He missed FDR, but wounded several others, including Chicago mayor Anton Cermak who later died.
Question whether this was a conspiracy or a lone gunman. Second was a half baked coup by some New York businessmen which now seems farcical. Denton has some excellent insights into FDR's motivations. The man who expanded the Federal government was at heart a Jeffersonian. Also considers the effect that Hitle
Raj Chakraberti
I would've preferred a better explanation about the consequences of leaving the gold standard, otherwise I would've given it 5 stars.
Didn't know Sally Denton but glad I do now. This is a very well written history of events I knew nothing about.
Milton Erhardt
I have finished the "The Plots Against the President" by Sally Denton. It is a fascinating account of the social turmoil of the Great Depression. It provides insight into the anger and desperation of the American people before the inauguration of Mr. Roosevelt, as well as the hostile relationship between Roosevelt and Hoover.

It provides a detailed account of Mr. Giuseppe Zangara's attempt on FDR's life which resulted, sadly, in the death of Mayor Anton Cermak of Chicago. It explains why the att
This is one of the most ridiculous books I have ever read. Ms. Denton, supposedly a respected historian, tries to draw a link between fascists of the 1930s and today's conservative movements. Her "evidence" is an attempted assassination of President-elect Franklin Roosevelt by a deranged Italian in early 1933. She espouses several conspiracy theories, but in the end, she has no leg to stand on since even J. Edgar Hoover decided there was no proof. Later, she runs a litany of "rainbow" shirts who ...more
This book should get one star, but thanks to the saving grace of its subject matter it gets the bump up to two stars. If you told me that you had a book about a Wall Street financed plot to oust FDR and replace him with a dictator using an army of disgruntled veterans to be led by a retired general who had retired in protest over America's interventionist foreign policy, I would want to read that book. Unfortunately, despite the title, this is not that book. Grant it, that plot is discussed, but ...more
Like Sally Denton's biography of Helen Gahagan Douglas (The Pink Lady: The Many Lives of Helen Gahagan Douglas), I picked this up on the strength of its title. This is a much better book, but like the other, for different reasons, the title does not fit the content. The footnotes show that Denton has done some work.

Two plots against FDR are described. A potential third plot, sort of against Roosevelt, is mentioned. Together the three "plots" may be a third of the text.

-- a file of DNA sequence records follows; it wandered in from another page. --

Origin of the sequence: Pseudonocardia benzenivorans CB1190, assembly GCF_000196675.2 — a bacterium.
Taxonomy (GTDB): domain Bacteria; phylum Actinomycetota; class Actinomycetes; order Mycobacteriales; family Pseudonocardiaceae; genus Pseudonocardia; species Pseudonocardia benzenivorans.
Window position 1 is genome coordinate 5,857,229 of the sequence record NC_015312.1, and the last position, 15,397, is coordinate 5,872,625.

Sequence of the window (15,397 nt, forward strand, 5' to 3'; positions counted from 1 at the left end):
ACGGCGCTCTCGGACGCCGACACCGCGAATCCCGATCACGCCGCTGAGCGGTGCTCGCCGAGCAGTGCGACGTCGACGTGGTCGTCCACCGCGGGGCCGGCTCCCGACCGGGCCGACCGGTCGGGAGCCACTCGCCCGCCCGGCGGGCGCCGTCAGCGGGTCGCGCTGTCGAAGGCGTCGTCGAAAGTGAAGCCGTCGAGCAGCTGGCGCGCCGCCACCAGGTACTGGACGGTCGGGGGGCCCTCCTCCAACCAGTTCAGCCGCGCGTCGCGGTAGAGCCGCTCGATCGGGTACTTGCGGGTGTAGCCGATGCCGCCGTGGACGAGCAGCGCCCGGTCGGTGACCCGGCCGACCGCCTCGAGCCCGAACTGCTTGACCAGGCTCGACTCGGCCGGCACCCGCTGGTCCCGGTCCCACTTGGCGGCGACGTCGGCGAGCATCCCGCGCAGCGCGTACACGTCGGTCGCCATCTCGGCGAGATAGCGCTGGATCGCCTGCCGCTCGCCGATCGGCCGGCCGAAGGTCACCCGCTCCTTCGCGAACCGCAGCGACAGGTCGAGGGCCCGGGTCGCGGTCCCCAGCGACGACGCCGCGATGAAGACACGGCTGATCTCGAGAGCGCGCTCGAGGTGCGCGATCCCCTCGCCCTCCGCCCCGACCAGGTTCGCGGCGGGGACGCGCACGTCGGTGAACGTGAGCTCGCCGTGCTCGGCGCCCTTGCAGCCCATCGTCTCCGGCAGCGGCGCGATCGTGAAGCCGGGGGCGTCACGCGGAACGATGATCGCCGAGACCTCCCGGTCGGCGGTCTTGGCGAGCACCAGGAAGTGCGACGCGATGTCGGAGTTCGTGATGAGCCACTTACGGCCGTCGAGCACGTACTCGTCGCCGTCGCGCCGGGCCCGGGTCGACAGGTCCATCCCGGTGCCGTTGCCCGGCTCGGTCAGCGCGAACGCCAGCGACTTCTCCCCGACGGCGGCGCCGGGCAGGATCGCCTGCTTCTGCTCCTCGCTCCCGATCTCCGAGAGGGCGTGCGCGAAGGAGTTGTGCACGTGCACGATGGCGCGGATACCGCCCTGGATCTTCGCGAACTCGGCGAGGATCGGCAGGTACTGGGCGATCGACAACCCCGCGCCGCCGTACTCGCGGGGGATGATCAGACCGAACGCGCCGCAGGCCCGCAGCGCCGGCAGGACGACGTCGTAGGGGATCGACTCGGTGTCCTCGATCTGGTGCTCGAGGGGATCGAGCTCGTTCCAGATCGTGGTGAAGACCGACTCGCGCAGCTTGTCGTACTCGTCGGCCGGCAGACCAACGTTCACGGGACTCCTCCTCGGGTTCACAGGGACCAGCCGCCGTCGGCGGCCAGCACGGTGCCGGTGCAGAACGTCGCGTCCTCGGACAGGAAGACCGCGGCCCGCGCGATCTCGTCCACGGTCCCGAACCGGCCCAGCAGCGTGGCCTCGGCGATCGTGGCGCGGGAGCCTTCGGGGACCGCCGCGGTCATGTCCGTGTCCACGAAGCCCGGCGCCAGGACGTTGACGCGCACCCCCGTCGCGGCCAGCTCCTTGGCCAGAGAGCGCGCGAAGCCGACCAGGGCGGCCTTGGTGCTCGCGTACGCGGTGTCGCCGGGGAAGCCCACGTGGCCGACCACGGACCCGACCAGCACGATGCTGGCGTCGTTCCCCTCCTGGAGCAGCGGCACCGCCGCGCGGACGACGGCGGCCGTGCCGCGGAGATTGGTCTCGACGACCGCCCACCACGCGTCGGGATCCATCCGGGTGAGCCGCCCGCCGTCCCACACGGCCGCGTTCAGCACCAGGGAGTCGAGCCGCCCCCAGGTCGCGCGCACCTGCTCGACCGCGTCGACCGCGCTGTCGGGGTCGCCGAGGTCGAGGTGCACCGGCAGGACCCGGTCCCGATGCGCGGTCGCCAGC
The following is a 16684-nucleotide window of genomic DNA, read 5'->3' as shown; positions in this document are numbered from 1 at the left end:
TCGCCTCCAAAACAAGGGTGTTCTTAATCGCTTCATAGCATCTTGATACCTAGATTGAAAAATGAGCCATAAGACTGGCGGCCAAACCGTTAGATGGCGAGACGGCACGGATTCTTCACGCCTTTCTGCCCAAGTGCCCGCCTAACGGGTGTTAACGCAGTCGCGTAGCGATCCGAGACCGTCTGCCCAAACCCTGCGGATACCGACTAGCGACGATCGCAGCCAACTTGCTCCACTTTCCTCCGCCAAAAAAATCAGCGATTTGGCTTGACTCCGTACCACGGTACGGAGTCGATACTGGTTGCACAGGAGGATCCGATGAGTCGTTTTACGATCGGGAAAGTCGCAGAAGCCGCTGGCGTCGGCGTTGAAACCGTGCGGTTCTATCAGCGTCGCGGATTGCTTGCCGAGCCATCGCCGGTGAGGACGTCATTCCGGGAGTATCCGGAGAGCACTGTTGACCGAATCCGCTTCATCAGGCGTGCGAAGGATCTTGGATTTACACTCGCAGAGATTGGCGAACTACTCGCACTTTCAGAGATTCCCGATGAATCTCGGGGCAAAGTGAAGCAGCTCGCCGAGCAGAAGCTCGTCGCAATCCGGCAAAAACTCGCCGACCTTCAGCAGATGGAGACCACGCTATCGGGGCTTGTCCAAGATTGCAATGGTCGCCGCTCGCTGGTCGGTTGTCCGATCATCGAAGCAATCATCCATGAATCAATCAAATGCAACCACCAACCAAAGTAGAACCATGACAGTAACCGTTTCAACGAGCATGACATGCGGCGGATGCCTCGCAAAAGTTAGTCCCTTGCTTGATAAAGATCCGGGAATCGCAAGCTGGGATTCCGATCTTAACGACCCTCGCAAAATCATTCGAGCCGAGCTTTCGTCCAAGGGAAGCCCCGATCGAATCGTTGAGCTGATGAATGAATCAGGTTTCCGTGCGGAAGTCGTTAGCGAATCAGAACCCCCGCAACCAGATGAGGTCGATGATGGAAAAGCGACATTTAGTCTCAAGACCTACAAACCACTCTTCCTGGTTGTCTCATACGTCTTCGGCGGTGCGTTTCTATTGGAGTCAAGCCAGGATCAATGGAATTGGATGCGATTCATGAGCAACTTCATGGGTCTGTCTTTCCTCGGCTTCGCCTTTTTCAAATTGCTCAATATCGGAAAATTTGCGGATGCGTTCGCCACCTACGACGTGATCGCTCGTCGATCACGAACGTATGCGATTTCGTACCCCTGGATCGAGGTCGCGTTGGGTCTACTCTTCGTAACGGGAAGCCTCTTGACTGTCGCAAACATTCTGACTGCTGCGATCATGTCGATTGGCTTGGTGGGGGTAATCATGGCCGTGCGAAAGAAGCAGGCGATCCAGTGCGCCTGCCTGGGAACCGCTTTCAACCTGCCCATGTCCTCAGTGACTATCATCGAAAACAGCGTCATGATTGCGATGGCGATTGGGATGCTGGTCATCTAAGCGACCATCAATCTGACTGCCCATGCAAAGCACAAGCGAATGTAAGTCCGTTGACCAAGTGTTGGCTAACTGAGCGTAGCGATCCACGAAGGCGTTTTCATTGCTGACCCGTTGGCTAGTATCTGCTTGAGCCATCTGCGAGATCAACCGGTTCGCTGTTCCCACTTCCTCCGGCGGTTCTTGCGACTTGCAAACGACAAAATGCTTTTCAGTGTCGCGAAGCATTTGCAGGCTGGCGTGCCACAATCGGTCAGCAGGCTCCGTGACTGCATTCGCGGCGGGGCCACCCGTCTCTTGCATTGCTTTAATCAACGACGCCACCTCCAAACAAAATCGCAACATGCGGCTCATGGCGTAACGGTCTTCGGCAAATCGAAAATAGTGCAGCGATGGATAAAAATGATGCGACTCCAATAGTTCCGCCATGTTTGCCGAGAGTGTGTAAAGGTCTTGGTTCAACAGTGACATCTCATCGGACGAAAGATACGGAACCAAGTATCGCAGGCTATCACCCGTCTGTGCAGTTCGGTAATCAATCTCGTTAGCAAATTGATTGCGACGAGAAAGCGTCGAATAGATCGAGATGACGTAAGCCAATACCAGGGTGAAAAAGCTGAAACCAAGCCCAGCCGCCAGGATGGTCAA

After a long introduction,
Jeez, a sensational title, but a lackluster follow-through. "The Rise of the American Right, " you say? Hardly! The "plots" in question receive scant attention in this yawn-inducing 221-page plod-fest. In fact, the only genuine "plot" is detailed in the last 40 pages of the book. Before that, readers are in for a rather pedestrian account of the events of 1932-1933 and FDR's handling of the first 200 days of his administration. To say this material has been given better treatment elsewhere would ...more
Tavis Hanson
Very good comparing today's political climate with what FDR had to deal with when he was elected.
Discusses an assassination attempt against FDR during the interregnum of his Presidency and Hoover's. Interesting facts along the way about FDR's drastic New Deal provide background details that lead the reader to a second plot: a coup lead by bankers who wanted to overthrow FDR in 1934-35 and implement a fascist gov't akin to Italy's.

I am now curious about the rest of his Presidency, but less interested in the details of the two events discussed in the book.
Had a lot of potential but seemed a little rushed in its delivery. The assassination attempt on FDR's life right before his 'we have nothing to fear but fear itself' inaugural speech deserved more space in this book as did the Wall Street plot to overthrow FDR and perhaps instill a Fascist government. But to combine all of that and other biographical material on FDR into 220 pages just didn't work for me.
Sagar Jethani
The Plots Against the President? More like "The New Deal for Dummies." Denton inadequately covers FDR's legacy, and only makes passing reference to the Wall Street Putsch.

If you're looking for a good book on the New Deal, try those available by Michael Hiltzik or William Leuchtenburg.
A very easy read. But I think the title is a bit misleading. Of the 38 chapters, only 4-5 are about plots. The rest is about FDR's election and first term. Still, a good read.
Cass marked it as to-read
Oct 03, 2014
Lisa marked it as to-read
Sep 26, 2014